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"They were clinging onto handrails'

The first impact knocked the rear of the Ehime Maru toward the sky. Capt. Hisao Onishi felt a shudder and heard metal screeching. From inside the bridge, he noticed his instruments were dead. Then, through a window, he saw the water rising.

Testifying before a Navy court of inquiry Wednesday, Onishi described the terrifying moments after a submarine crashed into his ship last month. Calm and composed, he spoke through an interpreter before a courtroom packed with families of the Japanese victims and officers of the USS Greeneville.

The Ehime Maru, carrying 20 crew members, 13 teens and two teachers, was on a voyage to teach high school students commercial fishing when the submarine surfaced beneath it. Nine people, including four students, were lost at sea.

The trawler was about 9 miles south of Oahu when the Greeneville burst from the ocean and ripped through its stern. Onishi said he heard a "terrible metal hitting sound" between the helms room and the stack, followed by more banging.

"We felt an impact as if the stern of the ship was lifted up," he said.

When he saw the water rising, Onishi ordered his navigator to gather the passengers and abandon ship. Onishi headed for the deck, water already at his heels. People were yelling, trying to confirm everyone had life jackets, but "no one was in a state where they could respond."

"They were clinging onto handrails and some structural things of the ship," Onishi said.

Then the waves started crashing, tossing people into the ocean. Onishi was thrown from the ship before he could even drop the life rafts. Floating in the Pacific, he looked back at his sinking ship and saw men and boys still grasping onto the deck.

Somehow the life rafts dislodged. People scrambled aboard, pulling others inside. All around them life jackets floated in the water, but no one held on.

"I was hoping that I would find somebody clinging to them," Onishi said. "We yelled and searched for them, but I was not able to find anybody."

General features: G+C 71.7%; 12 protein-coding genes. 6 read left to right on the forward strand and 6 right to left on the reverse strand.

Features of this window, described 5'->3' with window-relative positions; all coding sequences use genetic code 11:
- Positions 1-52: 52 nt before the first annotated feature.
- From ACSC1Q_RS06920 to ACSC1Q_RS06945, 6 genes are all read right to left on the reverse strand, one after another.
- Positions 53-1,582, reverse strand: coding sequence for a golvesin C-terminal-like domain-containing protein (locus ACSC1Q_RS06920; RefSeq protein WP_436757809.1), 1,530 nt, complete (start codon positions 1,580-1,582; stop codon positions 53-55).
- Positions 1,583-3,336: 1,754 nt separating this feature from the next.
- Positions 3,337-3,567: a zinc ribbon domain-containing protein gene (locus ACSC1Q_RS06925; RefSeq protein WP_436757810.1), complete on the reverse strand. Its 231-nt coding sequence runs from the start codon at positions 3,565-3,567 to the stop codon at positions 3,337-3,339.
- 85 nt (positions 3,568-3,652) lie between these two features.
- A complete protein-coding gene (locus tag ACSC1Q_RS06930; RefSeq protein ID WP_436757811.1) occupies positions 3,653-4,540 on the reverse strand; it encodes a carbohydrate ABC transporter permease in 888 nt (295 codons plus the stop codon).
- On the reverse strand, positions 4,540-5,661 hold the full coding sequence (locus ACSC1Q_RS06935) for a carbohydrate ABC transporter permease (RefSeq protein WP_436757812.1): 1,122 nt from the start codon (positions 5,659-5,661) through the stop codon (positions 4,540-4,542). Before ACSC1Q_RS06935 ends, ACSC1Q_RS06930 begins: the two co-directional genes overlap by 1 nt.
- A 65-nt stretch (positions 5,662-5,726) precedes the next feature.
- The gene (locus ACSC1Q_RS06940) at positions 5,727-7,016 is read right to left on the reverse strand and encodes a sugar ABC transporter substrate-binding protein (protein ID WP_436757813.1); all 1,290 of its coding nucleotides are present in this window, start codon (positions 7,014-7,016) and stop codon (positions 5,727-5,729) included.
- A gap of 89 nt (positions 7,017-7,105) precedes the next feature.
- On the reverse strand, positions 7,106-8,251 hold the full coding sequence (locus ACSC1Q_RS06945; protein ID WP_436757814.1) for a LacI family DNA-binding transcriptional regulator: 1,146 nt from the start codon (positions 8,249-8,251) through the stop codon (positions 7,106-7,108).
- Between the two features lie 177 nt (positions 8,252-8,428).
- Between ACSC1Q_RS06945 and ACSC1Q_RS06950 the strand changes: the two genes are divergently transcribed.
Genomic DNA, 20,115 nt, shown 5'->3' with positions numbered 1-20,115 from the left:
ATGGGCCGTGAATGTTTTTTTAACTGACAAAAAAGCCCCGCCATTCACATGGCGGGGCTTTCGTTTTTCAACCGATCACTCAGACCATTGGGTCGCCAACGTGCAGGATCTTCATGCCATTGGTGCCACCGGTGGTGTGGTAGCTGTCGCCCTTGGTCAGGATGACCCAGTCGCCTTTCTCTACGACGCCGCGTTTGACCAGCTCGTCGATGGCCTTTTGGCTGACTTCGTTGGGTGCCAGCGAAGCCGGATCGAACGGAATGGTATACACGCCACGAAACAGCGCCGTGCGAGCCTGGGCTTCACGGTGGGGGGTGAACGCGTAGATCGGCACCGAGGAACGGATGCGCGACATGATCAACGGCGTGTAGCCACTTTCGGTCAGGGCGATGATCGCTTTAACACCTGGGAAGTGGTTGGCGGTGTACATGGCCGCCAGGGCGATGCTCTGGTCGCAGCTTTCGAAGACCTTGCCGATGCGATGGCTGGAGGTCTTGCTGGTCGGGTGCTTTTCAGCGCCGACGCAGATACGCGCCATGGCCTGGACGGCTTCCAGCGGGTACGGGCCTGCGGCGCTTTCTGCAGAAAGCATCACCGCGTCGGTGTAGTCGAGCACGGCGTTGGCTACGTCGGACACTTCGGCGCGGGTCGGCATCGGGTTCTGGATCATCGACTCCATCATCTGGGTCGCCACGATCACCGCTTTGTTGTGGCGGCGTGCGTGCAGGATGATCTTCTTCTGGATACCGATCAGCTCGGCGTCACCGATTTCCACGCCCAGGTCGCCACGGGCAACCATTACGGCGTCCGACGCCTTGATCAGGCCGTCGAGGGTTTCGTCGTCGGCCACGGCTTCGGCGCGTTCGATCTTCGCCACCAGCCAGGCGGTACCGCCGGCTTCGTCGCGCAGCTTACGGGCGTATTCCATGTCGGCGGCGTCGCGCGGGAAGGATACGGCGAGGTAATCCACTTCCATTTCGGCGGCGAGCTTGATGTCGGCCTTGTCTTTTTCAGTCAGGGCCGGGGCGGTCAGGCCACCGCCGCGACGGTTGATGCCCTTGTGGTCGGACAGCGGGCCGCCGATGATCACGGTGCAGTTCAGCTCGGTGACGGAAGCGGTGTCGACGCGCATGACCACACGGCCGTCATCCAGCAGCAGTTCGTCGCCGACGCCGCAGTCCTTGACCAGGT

The submarine, which Onishi thought had gone, drifted close to the rafts. Onishi could see several people on the Greeneville's bridge.

"We were hoping that they would lower their inflatable rubber boat, but the only thing they did was to lower the Jacob's ladder," he said, adding, "They were watching us."

From the water, Onishi saw his ship disappear. It was gone in just five minutes.

Not until about an hour later, when the Coast Guard arrived, was Onishi able to conduct a head count. He learned then that nine were missing.

The Japanese relatives appeared calm and took notes for the first half of Onishi's testimony. However, when he said he couldn't find nine of the passengers, they began sobbing and brushing away tears.

Afterward, Kazuo Nakata was still too upset to talk with reporters. "I would like to say something, but I can't think," said Nakata, father of a missing teacher. "I can't say anything."

Following the collision, Onishi had criticized the Greeneville's crew for not doing more to help the accident victims. On Wednesday, he said he now understands that the crewmen feared the sub would capsize the lifeboats if it came too close.

Vice Adm. John Nathman, who is overseeing the Navy court of inquiry into the Feb. 9 crash, thanked Onishi for testifying and said he appreciated how difficult it was for him. "Your testimony is important for a more complete understanding of the collision," he said.

At the conclusion of his testimony, Onishi implored the court to conduct a thorough investigation and find a way to ensure "this kind of accident would be prevented in the future."

Prior to his cross-examination, Charles Gittins, an attorney for Greeneville Cmdr. Scott Waddle, told Onishi the commanding officer "accepts responsibility for this accident." The two captains later met face-to-face, at which time Waddle apologized.

"I wanted a chance to meet with him to offer an apology," Waddle told reporters. "It went very well."

Onishi declined to comment.

Waddle, his executive officer, Lt. Cmdr. Gerald Pfeifer, and the officer of the deck, Lt.j.g. Michael Coen could face possible courts-martial for their roles in the accident. The Greeneville was demonstrating a rapid-surfacing drill for 16 civilian guests when the collision occurred.

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